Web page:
Kelly v. South Carolina, 534 U.S. 246, 20 (2002)

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Cite as: 534 U. S. 246 (2002)

Thomas, J., dissenting

to imagine how, for example, the depravity of mind that such a crime displays will not always have a "tendency" to show future dangerousness. And it is of little comfort that today's opinion technically requires not merely evidence with this tendency, but argument by the prosecutor, ante, at 254- 255, n. 4. When does a prosecutor not argue the evidence, and when will argument regarding depravity not also constitute argument showing dangerousness? Thus, today the Court eviscerates the recognition in the Simmons' decisive opinion that "[t]he decision whether or not to inform the jury of the possibility of early release is generally left to the States." 512 U. S., at 176 (O'Connor, J., concurring in judgment).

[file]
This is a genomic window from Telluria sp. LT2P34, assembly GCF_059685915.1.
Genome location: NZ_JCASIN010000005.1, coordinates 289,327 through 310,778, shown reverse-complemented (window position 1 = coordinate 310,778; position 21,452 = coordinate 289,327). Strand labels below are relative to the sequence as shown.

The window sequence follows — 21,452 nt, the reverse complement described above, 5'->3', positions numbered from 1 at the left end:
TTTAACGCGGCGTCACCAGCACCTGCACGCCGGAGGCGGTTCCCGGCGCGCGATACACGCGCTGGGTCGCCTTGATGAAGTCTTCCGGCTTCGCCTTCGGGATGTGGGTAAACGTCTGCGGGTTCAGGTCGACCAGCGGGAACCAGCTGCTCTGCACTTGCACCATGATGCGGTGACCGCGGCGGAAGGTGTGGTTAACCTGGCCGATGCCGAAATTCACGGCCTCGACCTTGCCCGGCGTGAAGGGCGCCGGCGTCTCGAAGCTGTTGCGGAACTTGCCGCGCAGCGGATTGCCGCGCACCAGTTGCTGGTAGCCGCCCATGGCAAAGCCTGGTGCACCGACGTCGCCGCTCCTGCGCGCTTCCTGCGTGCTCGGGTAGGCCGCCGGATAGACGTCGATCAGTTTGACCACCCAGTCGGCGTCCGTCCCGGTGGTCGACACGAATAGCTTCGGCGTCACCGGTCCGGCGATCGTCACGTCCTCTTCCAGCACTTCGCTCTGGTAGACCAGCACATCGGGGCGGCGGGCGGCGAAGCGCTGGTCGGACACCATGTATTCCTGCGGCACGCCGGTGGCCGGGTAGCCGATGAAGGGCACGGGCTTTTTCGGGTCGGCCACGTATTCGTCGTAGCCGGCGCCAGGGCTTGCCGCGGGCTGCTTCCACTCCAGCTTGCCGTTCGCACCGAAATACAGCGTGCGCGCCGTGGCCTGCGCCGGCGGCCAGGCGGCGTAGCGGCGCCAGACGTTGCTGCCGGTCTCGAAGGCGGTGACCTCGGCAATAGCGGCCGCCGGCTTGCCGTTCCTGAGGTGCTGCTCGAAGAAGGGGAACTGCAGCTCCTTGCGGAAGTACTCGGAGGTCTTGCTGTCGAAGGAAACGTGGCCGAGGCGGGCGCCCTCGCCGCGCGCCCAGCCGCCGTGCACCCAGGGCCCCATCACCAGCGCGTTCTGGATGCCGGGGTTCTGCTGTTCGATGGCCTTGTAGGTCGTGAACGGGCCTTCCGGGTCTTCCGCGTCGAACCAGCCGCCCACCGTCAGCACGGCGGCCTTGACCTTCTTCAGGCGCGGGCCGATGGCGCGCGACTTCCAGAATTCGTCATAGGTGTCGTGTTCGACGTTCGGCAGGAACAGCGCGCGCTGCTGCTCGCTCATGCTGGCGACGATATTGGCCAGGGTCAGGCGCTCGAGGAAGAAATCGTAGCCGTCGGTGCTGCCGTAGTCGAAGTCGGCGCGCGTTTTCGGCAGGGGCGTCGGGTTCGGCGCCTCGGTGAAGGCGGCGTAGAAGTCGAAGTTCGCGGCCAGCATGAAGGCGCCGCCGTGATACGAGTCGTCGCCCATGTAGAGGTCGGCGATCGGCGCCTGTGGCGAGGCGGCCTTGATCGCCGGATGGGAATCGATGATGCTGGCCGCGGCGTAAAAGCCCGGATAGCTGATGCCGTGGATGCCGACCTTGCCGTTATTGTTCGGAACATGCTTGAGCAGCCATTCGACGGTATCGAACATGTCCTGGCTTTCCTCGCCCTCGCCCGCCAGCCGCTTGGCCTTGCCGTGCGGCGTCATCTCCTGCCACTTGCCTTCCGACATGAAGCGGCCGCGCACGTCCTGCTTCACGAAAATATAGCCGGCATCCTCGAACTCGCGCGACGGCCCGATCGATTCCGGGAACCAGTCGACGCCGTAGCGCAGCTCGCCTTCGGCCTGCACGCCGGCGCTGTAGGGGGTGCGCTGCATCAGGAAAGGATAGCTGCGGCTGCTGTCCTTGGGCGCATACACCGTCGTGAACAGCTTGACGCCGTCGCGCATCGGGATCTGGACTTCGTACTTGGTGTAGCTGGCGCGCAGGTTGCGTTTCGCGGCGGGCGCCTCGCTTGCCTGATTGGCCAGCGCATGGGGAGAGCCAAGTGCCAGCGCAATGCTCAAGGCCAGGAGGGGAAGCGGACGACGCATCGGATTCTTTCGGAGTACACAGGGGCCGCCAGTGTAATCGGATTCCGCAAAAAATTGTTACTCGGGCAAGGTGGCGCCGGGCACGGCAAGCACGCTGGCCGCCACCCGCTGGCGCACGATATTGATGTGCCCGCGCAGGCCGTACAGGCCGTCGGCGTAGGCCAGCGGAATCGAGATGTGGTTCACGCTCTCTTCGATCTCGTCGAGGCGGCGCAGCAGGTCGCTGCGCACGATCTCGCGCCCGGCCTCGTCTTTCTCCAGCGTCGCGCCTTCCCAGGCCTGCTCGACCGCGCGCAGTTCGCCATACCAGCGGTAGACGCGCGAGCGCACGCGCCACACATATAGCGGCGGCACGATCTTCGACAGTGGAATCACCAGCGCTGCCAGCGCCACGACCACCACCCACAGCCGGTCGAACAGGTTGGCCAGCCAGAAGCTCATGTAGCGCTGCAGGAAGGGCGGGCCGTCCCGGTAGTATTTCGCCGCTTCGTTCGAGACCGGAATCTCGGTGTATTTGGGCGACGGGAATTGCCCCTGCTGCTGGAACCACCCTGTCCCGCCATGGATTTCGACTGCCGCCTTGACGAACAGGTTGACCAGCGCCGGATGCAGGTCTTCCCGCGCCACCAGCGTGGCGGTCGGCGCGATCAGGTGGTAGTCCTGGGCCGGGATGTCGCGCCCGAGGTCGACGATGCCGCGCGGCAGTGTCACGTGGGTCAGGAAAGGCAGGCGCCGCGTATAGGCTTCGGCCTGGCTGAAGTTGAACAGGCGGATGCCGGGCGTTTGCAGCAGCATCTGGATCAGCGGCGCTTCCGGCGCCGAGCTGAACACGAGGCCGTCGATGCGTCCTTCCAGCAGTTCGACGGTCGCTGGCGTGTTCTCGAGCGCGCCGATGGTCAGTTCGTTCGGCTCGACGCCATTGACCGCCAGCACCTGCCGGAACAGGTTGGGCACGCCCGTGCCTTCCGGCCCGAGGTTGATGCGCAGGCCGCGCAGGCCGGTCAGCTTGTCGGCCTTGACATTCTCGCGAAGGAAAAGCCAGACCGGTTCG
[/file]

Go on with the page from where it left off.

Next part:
Today's decision allows the Court to meddle further in a State's sentencing proceedings under the guise that the Constitution requires us to do so. I continue to believe, without qualification, that "it is not this Court's role to micromanage state sentencing proceedings." Shafer v. South Carolina, 532 U. S. 36, 58 (2001) (Thomas, J., dissenting). As a matter of policy, it may be preferable for a trial court to give such an instruction, but these are "matters that the Constitution leaves to the States." Ibid.

For these reasons, I respectfully dissent.


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